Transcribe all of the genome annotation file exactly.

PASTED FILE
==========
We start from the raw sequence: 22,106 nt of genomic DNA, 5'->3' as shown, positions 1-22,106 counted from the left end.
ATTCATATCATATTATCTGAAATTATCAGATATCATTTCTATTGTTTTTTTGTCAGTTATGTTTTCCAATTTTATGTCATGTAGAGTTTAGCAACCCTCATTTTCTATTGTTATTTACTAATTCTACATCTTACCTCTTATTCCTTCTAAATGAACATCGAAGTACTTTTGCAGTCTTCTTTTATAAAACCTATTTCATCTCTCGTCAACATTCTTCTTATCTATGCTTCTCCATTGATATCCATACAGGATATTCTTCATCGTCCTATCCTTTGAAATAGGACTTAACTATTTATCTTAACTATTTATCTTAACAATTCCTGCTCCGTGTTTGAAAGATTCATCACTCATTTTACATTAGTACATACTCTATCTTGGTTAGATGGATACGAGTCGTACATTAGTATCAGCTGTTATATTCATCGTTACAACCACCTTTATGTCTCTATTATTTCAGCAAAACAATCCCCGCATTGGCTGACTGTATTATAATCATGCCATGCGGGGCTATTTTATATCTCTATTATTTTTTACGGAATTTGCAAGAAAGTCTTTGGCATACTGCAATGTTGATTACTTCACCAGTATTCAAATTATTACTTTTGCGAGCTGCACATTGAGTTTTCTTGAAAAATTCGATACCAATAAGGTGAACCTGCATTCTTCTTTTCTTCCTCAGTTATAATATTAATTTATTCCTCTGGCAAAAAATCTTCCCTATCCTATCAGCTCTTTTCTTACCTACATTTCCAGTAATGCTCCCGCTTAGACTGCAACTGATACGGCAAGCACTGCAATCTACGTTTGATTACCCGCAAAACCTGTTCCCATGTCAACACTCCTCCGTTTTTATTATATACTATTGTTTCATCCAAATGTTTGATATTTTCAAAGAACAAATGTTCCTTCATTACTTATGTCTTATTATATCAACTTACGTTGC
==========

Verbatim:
We start from the raw sequence: 22,106 nt of genomic DNA, 5'->3' as shown, positions 1-22,106 counted from the left end.
ATTCATATCATATTATCTGAAATTATCAGATATCATTTCTATTGTTTTTTTGTCAGTTATGTTTTCCAATTTTATGTCATGTAGAGTTTAGCAACCCTCATTTTCTATTGTTATTTACTAATTCTACATCTTACCTCTTATTCCTTCTAAATGAACATCGAAGTACTTTTGCAGTCTTCTTTTATAAAACCTATTTCATCTCTCGTCAACATTCTTCTTATCTATGCTTCTCCATTGATATCCATACAGGATATTCTTCATCGTCCTATCCTTTGAAATAGGACTTAACTATTTATCTTAACTATTTATCTTAACAATTCCTGCTCCGTGTTTGAAAGATTCATCACTCATTTTACATTAGTACATACTCTATCTTGGTTAGATGGATACGAGTCGTACATTAGTATCAGCTGTTATATTCATCGTTACAACCACCTTTATGTCTCTATTATTTCAGCAAAACAATCCCCGCATTGGCTGACTGTATTATAATCATGCCATGCGGGGCTATTTTATATCTCTATTATTTTTTACGGAATTTGCAAGAAAGTCTTTGGCATACTGCAATGTTGATTACTTCACCAGTATTCAAATTATTACTTTTGCGAGCTGCACATTGAGTTTTCTTGAAAAATTCGATACCAATAAGGTGAACCTGCATTCTTCTTTTCTTCCTCAGTTATAATATTAATTTATTCCTCTGGCAAAAAATCTTCCCTATCCTATCAGCTCTTTTCTTACCTACATTTCCAGTAATGCTCCCGCTTAGACTGCAACTGATACGGCAAGCACTGCAATCTACGTTTGATTACCCGCAAAACCTGTTCCCATGTCAACACTCCTCCGTTTTTATTATATACTATTGTTTCATCCAAATGTTTGATATTTTCAAAGAACAAATGTTCCTTCATTACTTATGTCTTATTATATCAACTTACGTTGC